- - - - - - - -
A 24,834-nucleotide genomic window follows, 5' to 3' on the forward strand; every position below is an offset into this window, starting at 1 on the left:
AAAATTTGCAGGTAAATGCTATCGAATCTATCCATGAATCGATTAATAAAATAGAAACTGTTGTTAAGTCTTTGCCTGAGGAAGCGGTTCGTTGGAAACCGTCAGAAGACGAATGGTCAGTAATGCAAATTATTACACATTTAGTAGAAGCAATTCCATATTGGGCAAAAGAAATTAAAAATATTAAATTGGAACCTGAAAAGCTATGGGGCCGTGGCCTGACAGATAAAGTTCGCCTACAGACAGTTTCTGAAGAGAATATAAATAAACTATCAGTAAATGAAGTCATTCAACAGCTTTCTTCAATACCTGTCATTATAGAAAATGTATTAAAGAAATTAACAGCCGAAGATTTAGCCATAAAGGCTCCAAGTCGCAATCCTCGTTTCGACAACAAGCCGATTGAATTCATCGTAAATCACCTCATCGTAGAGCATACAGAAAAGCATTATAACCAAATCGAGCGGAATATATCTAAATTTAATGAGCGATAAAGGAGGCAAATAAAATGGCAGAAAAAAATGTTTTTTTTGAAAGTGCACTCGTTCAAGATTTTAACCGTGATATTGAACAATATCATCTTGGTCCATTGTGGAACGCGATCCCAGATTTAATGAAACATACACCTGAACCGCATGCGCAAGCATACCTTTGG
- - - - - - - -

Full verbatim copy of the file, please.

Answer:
A 24,834-nucleotide genomic window follows, 5' to 3' on the forward strand; every position below is an offset into this window, starting at 1 on the left:
AAAATTTGCAGGTAAATGCTATCGAATCTATCCATGAATCGATTAATAAAATAGAAACTGTTGTTAAGTCTTTGCCTGAGGAAGCGGTTCGTTGGAAACCGTCAGAAGACGAATGGTCAGTAATGCAAATTATTACACATTTAGTAGAAGCAATTCCATATTGGGCAAAAGAAATTAAAAATATTAAATTGGAACCTGAAAAGCTATGGGGCCGTGGCCTGACAGATAAAGTTCGCCTACAGACAGTTTCTGAAGAGAATATAAATAAACTATCAGTAAATGAAGTCATTCAACAGCTTTCTTCAATACCTGTCATTATAGAAAATGTATTAAAGAAATTAACAGCCGAAGATTTAGCCATAAAGGCTCCAAGTCGCAATCCTCGTTTCGACAACAAGCCGATTGAATTCATCGTAAATCACCTCATCGTAGAGCATACAGAAAAGCATTATAACCAAATCGAGCGGAATATATCTAAATTTAATGAGCGATAAAGGAGGCAAATAAAATGGCAGAAAAAAATGTTTTTTTTGAAAGTGCACTCGTTCAAGATTTTAACCGTGATATTGAACAATATCATCTTGGTCCATTGTGGAACGCGATCCCAGATTTAATGAAACATACACCTGAACCGCATGCGCAAGCATACCTTTGG